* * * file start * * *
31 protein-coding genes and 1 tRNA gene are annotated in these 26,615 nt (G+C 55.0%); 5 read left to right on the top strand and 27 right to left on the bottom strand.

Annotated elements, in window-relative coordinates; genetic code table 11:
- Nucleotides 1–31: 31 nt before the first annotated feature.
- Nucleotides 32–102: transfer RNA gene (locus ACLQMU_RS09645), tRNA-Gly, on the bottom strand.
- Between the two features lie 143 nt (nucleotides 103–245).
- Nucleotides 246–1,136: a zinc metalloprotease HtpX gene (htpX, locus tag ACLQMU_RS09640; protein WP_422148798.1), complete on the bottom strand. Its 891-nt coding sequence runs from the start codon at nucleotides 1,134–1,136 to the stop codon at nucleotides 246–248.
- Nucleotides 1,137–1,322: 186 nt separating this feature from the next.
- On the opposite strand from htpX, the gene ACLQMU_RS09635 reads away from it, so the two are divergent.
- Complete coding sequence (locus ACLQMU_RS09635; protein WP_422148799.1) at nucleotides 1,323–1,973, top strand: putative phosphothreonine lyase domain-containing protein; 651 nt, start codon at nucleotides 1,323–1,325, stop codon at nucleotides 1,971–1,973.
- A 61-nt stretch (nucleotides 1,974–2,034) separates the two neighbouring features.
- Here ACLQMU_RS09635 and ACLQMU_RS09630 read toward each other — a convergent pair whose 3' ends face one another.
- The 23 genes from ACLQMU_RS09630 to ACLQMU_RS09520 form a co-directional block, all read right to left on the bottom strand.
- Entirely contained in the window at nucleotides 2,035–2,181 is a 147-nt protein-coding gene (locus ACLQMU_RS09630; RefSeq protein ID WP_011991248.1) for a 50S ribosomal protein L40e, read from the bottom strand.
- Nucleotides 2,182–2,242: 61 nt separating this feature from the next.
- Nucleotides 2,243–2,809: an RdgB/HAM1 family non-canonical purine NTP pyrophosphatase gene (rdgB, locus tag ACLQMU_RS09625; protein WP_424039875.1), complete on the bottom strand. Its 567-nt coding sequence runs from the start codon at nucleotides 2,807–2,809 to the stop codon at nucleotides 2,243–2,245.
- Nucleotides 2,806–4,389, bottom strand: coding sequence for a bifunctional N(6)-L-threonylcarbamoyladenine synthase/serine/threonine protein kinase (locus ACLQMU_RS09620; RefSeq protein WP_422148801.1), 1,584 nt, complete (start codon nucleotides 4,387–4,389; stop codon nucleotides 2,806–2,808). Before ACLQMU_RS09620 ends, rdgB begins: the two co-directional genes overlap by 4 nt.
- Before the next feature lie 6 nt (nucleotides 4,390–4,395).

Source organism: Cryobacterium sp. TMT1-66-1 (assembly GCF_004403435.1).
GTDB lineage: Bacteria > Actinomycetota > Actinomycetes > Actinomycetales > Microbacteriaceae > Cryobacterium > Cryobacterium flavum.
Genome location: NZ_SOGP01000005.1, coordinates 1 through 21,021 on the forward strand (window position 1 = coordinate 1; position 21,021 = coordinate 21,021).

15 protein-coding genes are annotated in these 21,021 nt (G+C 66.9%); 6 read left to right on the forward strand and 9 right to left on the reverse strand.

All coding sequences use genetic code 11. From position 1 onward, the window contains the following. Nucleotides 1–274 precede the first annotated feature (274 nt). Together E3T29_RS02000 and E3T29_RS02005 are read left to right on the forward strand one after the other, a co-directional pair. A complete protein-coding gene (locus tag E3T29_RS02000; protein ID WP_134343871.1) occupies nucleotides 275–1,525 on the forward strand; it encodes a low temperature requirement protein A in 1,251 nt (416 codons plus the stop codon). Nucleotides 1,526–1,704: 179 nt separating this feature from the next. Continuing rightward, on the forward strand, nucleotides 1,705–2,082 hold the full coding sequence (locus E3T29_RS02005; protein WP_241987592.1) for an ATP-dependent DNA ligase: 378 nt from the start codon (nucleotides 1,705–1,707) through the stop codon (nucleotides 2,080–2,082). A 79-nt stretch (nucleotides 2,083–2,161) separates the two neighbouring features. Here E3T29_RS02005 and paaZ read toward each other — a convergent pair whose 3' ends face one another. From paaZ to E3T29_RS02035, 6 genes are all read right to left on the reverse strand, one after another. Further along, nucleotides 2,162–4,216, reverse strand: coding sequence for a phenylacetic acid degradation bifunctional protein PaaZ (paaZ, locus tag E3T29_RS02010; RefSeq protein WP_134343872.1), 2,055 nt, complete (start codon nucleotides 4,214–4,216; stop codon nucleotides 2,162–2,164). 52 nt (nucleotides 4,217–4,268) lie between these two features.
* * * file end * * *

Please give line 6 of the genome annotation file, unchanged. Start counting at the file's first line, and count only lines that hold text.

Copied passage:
- Nucleotides 246–1,136: a zinc metalloprotease HtpX gene (htpX, locus tag ACLQMU_RS09640; protein WP_422148798.1), complete on the bottom strand. Its 891-nt coding sequence runs from the start codon at nucleotides 1,134–1,136 to the stop codon at nucleotides 246–248.